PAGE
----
The Common Priesthood of the Faithful
The priestly people, although overlooked in most catechesis, precede the ministerial priests. Christ had called many disciples before he chose twelve apostles out of them. Similarly, those ordained to the ministerial priesthood in the Sacrament of Holy Orders are called out of the priestly people who are living the Sacrament of Baptism. The two priesthoods are intimately connected, since both are a response to Christ and they are bound together. The ministerial priesthood is serving the priestly people, and the priestly people receive the sacraments from the ministerial priesthood.
In Exodus 19:6, God promised the Israelites would be a royal priesthood and a holy nation if they kept his covenant. However, in Isaiah 61:6, the priestly role of the people was being rekindled by the prophet, so it seems the promise of Exodus 19:6 had not become a reality. In 2 Maccabees 2:17, in a letter from Jerusalem Jews to their brethren in Egypt sharing the good news of the rededication of the temple, there is an allusion to Exodus 19:6, revealing the expectation that it would be fulfilled. Two books of the New Testament, the First Letter of Peter and the Book of Revelation, refer to all Christians as priests.
The Septuagint employs different Greek words, with the exception of Isaiah 61:6, to distinguish between the Levitical priests and the priestly understanding of all Israel: hiereus (ἱερεύς) for the Levitical priests and hierateia (ἱερατεία) for their priestly office, but hierateuma (ἱεράτευμα) for the priestly role of the people. Both 1 Peter and the Book of Revelation show that Exodus 19:6 is now fulfilled in all Christians. Significantly, the First Letter of Peter uses the same Greek word found in the Septuagintal version of Exodus 19:6 for the priesthood of the people, hierateuma (ἱεράτευμα). However, the Book of Revelation instead uses the Greek word hiereus (ἱερεύς)—the word for Levitical priests—for Christians as priests, but there is no room for confusion with the Levitical Old Covenant priesthood and the book indicates that all Christians are called since Baptism to exercise their priesthood.
Peter writes to the Christians in Asia Minor (1 Pet 1:1) and invites them to draw near to Christ, the living stone rejected by men but chosen by God (1 Pet 2:4), an allusion to Psalm 118:22. There has long been speculation that his letter contains catechesis for Baptism based on the understanding that the newborn babies longing for pure spiritual milk in 2:2 refers to the newly baptized being born spiritually in Baptism. I will take it that baptismal catechesis is the context for Peter’s comments. Disciples are in relationship with Jesus the living stone (2:4). Since Jesus is a living stone, disciples too will become living stones by drawing near to Jesus (2:5). Stones build a house, and so Peter then alludes to Exodus 19:6 to explain what it means to be Christ’s spiritual house built of living stones. For Peter, the spiritual house is Christians being a holy priesthood, hierateuma (ἱεράτευμα), offering spiritual sacrifices to God through Jesus (2:5). In the context of baptismal catechesis, Peter is saying that Christ’s life is in them since Baptism makes them living stones, a holy priesthood.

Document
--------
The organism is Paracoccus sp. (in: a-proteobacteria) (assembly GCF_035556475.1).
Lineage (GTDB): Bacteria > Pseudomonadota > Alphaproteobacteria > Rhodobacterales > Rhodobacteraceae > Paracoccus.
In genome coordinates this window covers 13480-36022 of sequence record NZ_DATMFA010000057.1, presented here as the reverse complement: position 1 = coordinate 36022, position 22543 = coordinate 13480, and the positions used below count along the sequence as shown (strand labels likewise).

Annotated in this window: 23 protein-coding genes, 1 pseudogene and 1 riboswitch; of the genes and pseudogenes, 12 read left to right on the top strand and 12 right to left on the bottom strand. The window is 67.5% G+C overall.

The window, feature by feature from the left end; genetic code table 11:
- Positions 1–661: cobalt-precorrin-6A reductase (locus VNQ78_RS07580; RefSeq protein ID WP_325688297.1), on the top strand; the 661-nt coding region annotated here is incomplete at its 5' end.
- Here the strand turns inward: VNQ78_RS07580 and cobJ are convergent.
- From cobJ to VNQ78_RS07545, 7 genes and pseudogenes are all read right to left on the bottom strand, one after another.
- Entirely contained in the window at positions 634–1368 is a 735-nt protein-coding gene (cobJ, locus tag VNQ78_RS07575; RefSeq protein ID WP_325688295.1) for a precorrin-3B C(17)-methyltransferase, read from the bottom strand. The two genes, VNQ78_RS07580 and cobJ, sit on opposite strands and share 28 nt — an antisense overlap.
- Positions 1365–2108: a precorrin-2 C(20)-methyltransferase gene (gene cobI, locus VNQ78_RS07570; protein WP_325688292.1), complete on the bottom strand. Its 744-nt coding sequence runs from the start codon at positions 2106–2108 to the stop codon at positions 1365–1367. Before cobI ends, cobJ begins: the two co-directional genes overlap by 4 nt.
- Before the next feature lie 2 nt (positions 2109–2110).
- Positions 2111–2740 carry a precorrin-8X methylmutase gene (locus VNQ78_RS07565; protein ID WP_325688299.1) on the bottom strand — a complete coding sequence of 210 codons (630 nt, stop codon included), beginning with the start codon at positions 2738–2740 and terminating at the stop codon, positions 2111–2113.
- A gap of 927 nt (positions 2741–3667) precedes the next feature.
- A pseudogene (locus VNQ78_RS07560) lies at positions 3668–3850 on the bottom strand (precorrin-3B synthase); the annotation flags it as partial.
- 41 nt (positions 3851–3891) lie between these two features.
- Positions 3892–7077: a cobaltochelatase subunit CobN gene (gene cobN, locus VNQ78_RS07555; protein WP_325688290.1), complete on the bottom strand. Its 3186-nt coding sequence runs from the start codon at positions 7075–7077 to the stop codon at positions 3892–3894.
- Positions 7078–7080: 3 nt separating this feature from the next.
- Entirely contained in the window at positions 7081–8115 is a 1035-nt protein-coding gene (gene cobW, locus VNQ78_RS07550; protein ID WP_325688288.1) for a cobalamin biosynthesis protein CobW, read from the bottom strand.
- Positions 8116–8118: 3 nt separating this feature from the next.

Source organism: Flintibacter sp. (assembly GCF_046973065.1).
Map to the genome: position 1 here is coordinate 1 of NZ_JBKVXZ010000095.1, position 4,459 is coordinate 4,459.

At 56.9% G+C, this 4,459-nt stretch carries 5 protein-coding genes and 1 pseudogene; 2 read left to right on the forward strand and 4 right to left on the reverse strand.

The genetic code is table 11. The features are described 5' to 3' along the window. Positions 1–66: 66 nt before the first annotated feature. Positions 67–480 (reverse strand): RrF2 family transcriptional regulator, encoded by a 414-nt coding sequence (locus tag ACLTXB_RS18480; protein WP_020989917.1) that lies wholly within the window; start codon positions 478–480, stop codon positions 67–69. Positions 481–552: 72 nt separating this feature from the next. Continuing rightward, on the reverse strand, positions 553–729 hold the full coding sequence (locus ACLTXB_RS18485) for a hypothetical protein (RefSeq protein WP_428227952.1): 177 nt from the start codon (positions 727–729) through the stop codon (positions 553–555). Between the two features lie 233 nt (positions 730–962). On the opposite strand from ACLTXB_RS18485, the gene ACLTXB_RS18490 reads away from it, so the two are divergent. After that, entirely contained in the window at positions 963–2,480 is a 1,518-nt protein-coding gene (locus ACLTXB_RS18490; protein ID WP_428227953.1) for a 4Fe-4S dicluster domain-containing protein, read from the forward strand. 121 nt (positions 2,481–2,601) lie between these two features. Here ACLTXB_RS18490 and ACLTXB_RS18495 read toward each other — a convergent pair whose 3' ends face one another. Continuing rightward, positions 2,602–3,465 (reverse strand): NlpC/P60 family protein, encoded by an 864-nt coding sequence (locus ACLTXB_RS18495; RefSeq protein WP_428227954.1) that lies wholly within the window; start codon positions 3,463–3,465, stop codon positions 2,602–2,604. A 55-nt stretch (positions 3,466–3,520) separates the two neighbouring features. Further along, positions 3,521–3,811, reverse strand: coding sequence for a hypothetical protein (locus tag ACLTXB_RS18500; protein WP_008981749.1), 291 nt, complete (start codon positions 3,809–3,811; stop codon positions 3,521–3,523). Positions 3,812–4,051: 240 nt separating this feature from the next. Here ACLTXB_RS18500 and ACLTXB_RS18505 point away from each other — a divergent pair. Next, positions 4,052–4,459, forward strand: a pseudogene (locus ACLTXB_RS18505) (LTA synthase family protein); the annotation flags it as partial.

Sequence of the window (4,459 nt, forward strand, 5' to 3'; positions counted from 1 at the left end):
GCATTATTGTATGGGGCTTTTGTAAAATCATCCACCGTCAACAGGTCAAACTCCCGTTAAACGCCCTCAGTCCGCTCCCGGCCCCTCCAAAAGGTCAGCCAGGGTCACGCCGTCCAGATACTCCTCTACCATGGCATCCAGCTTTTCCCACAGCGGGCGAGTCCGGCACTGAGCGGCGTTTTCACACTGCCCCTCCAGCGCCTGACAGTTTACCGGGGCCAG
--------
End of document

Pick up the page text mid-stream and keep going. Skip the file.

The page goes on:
How will Christian disciples exercise a priestly ministry? The Levitical priests offered sacrifice (Heb 8:3; 10:11), Christ the high priest sacrificed himself on the Cross, and Peter says the disciples also, Christ’s holy priesthood, are to offer spiritual sacrifices acceptable to God through Jesus (1 Pet 2:5). Peter does not explain precisely what he means by these spiritual sacrifices, but commenting on this verse, Pope Benedict XVI said, “And what is this offering which we are called to make, if not to direct our every thought, word and action to the truth of the Gospel and to harness all our energies in the service of God’s Kingdom?” In Romans 12:1, Paul asks Christians to offer their bodies, meaning themselves, to Christ as a living sacrifice. Everything Christians do, everything done with their bodies, is to be holy and capable of being offered to the Father as a sacrifice. Christians’ daily activities are a means of sanctifying themselves and the world. So, just as Peter reminded Christians of their priesthood in 1 Peter 2:5, Paul does also in Romans 12:1. In summary, Christians receive their priesthood from Christ in Baptism and exercise that priesthood by living their daily lives for the service of God’s kingdom.
During the time of Jesus Christ, neither he nor his apostles would have had the term “priest” applied to their mission or identity. The priesthood was exclusive to the tribe of Levi and at that time was associated primarily with their sacrificial liturgies in the temple. But with Christ’s death on the Cross, a new understanding of Christ as priest began to grow in light of his priestly self-sacrifice. The Catholic Priesthood: Biblical Foundations by Fr. Thomas Lane highlights the Scriptural evidence indicating that Christ’s intention was to establish a New Covenant priesthood that he would share with his apostles and their successors.
Fr. Thomas J. Lane is a priest of the Diocese of Cloyne (Ireland) and is Assistant Professor of Sacred Scripture at Mount St. Mary’s Seminary, Emmitsburg, Maryland. He is the author of The Catholic Priesthood: Biblical Foundations.